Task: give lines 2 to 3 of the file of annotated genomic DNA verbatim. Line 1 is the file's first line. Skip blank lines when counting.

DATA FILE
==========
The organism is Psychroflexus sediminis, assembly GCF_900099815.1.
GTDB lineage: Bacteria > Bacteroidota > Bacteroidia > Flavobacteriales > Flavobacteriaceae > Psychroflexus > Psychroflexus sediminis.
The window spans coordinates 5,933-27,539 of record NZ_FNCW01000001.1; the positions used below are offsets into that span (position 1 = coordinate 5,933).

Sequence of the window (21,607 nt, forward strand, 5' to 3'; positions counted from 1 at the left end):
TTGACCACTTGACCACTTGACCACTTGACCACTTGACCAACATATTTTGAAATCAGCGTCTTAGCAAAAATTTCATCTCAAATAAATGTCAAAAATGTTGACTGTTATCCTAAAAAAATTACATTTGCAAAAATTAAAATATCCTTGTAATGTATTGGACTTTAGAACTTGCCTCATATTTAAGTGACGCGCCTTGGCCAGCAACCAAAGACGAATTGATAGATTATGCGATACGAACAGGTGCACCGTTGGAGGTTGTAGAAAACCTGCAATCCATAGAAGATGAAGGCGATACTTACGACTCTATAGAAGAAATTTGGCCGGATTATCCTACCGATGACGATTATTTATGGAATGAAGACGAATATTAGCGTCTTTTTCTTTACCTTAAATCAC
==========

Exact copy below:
GTDB lineage: Bacteria > Bacteroidota > Bacteroidia > Flavobacteriales > Flavobacteriaceae > Psychroflexus > Psychroflexus sediminis.
The window spans coordinates 5,933-27,539 of record NZ_FNCW01000001.1; the positions used below are offsets into that span (position 1 = coordinate 5,933).